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Esther 2:21

    Esther 2:21 Translations

    King James Version (KJV)

    In those days, while Mordecai sat in the king's gate, two of the king's chamberlains, Bigthan and Teresh, of those which kept the door, were wroth, and sought to lay hand on the king Ahasuerus.

    American King James Version (AKJV)

    In those days, while Mordecai sat in the king's gate, two of the king's chamberlains, Bigthan and Teresh, of those which kept the door, were wroth, and sought to lay hands on the king Ahasuerus.

    American Standard Version (ASV)

    In those days, while Mordecai was sitting in the king's gate, two of the king's chamberlains, Bigthan and Teresh, of those that kept the threshold, were wroth, and sought to lay hands on the king Ahasuerus.

    Basic English Translation (BBE)

    In those days, while Mordecai was seated at the king's doorway, two of the king's servants, Bigthan and Teresh, keepers of the door, being angry, were looking for a chance to make an attack on King Ahasuerus.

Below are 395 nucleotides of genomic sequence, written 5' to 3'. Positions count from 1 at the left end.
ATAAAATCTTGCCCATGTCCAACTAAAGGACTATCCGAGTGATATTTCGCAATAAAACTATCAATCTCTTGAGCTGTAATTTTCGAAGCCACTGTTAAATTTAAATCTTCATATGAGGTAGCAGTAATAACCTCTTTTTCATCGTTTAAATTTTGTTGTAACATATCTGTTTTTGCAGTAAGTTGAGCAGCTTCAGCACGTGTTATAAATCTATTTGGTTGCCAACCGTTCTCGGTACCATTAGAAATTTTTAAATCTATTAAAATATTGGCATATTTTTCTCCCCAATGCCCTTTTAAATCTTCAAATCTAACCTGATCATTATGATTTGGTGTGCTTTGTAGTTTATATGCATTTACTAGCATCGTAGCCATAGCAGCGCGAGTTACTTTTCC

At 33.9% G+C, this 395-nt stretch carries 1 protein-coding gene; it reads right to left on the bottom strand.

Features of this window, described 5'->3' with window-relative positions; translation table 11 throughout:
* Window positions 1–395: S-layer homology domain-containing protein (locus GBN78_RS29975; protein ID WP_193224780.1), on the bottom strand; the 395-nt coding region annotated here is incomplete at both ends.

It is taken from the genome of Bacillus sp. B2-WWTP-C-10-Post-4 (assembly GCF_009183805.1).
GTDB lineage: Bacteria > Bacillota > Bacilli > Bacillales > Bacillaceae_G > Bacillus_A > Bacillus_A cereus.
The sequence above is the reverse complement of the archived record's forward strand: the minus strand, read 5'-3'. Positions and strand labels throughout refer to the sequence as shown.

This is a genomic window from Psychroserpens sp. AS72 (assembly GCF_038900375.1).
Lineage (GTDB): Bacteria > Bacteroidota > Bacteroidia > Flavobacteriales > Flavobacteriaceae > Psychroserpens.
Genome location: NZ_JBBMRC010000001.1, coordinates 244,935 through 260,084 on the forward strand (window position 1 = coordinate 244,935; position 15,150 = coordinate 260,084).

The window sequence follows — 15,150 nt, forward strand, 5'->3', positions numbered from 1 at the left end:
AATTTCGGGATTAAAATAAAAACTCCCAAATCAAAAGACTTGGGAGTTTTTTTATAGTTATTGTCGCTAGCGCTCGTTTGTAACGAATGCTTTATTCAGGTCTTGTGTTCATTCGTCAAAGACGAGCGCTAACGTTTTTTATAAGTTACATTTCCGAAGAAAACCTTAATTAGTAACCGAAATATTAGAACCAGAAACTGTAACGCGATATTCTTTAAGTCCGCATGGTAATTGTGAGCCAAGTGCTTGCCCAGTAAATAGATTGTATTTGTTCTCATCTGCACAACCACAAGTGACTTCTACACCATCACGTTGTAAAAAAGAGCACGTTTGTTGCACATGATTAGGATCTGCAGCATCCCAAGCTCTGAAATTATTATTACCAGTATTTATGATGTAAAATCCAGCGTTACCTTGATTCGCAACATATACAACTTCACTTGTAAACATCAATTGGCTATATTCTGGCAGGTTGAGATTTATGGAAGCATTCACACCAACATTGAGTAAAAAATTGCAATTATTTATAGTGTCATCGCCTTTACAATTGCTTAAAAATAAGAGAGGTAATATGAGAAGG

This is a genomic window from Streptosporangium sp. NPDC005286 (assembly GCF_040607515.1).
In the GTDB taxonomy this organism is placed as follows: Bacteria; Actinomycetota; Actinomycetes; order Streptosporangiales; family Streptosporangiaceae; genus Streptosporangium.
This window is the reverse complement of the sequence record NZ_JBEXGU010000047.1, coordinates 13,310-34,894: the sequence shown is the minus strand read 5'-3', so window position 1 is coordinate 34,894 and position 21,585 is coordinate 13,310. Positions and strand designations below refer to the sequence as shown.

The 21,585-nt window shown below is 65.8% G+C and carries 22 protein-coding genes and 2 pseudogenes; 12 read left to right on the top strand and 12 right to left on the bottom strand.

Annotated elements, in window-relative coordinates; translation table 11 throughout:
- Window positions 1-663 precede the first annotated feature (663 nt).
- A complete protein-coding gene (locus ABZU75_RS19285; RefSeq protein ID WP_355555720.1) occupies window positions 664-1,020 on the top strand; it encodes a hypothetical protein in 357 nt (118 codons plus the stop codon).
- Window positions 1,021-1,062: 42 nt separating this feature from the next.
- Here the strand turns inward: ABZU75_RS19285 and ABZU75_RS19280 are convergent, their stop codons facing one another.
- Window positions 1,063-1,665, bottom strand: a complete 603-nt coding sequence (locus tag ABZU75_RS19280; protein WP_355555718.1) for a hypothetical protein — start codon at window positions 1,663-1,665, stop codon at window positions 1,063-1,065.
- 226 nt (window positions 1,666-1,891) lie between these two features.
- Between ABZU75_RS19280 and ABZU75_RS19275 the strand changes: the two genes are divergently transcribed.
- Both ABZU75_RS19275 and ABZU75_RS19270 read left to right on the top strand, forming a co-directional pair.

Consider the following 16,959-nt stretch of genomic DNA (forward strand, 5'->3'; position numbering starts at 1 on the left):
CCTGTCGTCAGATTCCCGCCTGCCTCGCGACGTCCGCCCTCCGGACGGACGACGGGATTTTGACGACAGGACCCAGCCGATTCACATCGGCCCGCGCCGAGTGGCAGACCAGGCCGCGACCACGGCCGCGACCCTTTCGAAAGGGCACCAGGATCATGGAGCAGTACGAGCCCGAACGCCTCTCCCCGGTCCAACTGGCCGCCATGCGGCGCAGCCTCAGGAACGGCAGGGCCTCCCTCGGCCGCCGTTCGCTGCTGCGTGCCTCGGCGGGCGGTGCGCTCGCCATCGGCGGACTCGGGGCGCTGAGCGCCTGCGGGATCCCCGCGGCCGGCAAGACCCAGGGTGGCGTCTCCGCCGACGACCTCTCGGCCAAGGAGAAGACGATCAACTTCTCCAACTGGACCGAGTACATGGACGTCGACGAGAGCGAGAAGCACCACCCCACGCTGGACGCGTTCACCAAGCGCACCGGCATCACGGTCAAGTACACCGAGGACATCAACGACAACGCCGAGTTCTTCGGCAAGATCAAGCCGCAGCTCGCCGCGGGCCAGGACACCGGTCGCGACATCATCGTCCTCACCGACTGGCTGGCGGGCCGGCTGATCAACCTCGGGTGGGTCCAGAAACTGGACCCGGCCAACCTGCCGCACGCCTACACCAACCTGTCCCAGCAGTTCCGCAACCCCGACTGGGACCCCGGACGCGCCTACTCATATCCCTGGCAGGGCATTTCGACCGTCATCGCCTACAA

Webster's Revision

    In those days, while Mordecai was sitting in the king's gate, two of the king's chamberlains, Bigthan and Teresh, of those that kept the threshold, were wroth, and sought to lay hands on the king Ahasuerus.

    World English Bible

    In those days, while Mordecai was sitting in the king's gate, two of the king's eunuchs, Bigthan and Teresh, who were doorkeepers, were angry, and sought to lay hands on the King Ahasuerus.

    English Revised Version (ERV)

    In those days, while Mordecai sat in the king's gate, two of the king's chamberlains, Bigthan and Teresh, of those which kept the door, were wroth, and sought to lay hands on the king Ahasuerus.

    Definitions for Esther 2:21

    Wroth - To be provoked; angered.

    Clarke's Commentary on Esther 2:21

    Mordecai sat in the kings gate - Mordecai might have been one of the officers of the king, as the gate was the place where such usually attended to await the king's call. It is not likely that he was the porter; had he been only such, Haman could have removed him at once.

    Two of the king's chamberlains - Eunuchs. Why they conspired against the life of the king, we are not informed. The Targum says that they found out that Esther had intended to use her influence with the king to get them removed from their office, and Mordecai put in their place; therefore they determined to poison Esther, and slay the king in his bedchamber. It is very likely that they were creatures of Haman, who probably affected the kingdom, and perhaps were employed by him to remove the king, and so make his way open to the throne.

    Barnes' Notes on Esther 2:21

    Conspiracies inside the palace were ordinary occurrences in Persia. Xerxes was ultimately murdered by Artabanus, the captain of the guard, and Aspamitras, a chamberlain and eunuch.